left in July, 1794. He was sucAt the expiration of his appren ceeded by Mr. Atkins, on Oct. ticeship, he came to reside at Ul. 11th, 1794, who was ordained verstone ; -and it appears that, June 3rd, 1795, but left Ulvershortly after his arrival, he was ap- stone Oct. 12th, 1801, becoming pointed clerk of the newly-erected subsequently, I believe, classical meeting-house, which was opened tutor at the old College, Hoxton. July 8th, 1778. And as the cir- They were then supplied by Mr. cumstances of this chapel, on ac- Collins, from Kendal, who conticount of its insulated situation and nued with them until his death. distance from London, are not which took place Jan. 7th, 1805. generally known, and as its in- Mr. Collins was succeeded by Mr. terests are in a manner identified Barber, who left after having been with the individual before us, the with them for three years; and writer will perhaps be pardoned for who was followed by J. Davies, the introduction of a list of its mi- Sept. 12th, 1809, who, through the nisters to the present time. The patienos and tender mercies of the services on the occasion of its open great Shepherd of the flock, has ing were performed by the Rev. continued his labours to the present Messrs. G. Burder, then of Lan. time. In the subject of this memoir caster, Gibbons, and Collins. Mr. he at all times found a steady, Burder preached from Ps. cxxxvi. sympathising friend, and diligent 1 : “O give thanks unto the Lord, assistant, faithfully discharging the for he is good, and his mercy en- duties of his office as deacon of the dureth for ever;" Mr. Gibbons, church. . from Matt. xvi. 18 : “ Upon this From several letters, found rock I will build my church ;" Mr. amongst his papers, it appears that Collins, from 1 Cor. iii. 11:“Other a very intimate friendship and corfoundation can no man lay," &c. respondence early commenced beAfter the dedication of the build- tween Thomas Salmon and Thomas ing to the worship of Jehovah, it Bond, then clerk of the Indepenwas supplied by the Rev. Messrs. dent meeting at Lancaster. It is, Burder, Alliot, and Philips, for however, much to be regretted, the space of two years; when Mr. that the letters of Mr. Salmon are Gibbons accepted an invitation from not to be found, as they would no the people to become their pastor, doubt have furnished us with the and was crdained July 5th, 1780. most faithful transcript of his mind Mr. Philips, of Ellswick, gave the and character; for there is nothing, charge, from Rev. ii. 10 : “ Be thou perhaps, which so much discovers faithful unto death,” &c.; and Mr. the man, as the epistles of friendG. Burder preached to the people ship--when the soul unbosoms itfrom Heb. xiii. 17.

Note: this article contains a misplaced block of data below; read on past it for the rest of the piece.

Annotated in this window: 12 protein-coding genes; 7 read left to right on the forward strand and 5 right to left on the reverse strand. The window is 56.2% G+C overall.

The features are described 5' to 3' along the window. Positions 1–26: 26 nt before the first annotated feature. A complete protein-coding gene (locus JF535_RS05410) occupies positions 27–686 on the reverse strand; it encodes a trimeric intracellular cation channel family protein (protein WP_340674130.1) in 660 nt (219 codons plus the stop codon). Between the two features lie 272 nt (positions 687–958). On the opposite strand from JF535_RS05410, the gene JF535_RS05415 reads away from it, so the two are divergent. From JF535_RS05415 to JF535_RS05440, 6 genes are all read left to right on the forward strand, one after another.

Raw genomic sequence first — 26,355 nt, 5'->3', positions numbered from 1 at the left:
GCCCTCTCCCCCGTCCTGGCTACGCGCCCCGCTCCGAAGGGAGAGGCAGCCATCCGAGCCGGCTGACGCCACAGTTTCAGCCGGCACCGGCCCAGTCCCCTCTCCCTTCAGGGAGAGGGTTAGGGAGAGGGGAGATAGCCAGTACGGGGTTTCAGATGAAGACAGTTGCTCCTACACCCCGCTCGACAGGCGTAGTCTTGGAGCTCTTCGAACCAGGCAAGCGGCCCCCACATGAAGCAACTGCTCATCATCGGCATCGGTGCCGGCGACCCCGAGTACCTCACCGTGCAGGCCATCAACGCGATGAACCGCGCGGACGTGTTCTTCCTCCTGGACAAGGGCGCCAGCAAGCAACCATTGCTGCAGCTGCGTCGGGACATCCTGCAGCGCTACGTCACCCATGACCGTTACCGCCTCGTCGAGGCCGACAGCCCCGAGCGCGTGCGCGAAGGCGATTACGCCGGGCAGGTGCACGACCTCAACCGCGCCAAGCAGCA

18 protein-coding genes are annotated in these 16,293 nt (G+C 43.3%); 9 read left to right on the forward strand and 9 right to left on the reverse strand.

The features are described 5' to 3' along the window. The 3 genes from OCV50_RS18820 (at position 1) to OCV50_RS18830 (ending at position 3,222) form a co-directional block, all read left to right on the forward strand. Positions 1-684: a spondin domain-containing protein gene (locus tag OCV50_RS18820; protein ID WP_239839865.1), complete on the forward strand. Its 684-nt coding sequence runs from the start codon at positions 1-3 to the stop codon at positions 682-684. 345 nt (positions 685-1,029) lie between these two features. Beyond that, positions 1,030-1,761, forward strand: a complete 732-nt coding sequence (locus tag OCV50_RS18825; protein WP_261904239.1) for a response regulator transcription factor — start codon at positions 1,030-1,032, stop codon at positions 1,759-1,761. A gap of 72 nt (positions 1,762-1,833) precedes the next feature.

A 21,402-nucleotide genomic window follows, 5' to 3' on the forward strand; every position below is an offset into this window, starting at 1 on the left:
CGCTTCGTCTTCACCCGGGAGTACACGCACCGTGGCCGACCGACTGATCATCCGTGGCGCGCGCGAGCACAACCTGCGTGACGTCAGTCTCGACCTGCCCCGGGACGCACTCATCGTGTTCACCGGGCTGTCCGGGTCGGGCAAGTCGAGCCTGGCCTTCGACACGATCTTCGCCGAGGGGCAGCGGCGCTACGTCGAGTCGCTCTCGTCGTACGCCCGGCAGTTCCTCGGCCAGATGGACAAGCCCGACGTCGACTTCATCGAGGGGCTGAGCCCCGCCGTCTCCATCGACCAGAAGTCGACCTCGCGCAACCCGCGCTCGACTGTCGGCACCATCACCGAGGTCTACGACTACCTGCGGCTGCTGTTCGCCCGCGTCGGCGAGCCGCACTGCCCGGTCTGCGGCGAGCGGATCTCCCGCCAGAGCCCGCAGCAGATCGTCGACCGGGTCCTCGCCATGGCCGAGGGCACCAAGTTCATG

self, and “out of the abundance of Mr. Gibbons's ministerial labours the heart the mouth speaketh.” terminated Sept. 18th, 1785, and The introduction of one letter from he died Dec. i1th the same year. Mr. Bond may serve to show their After his decease, the congregation mutual confidence and regard for was supplied by different ministers each other. It is evidently in reply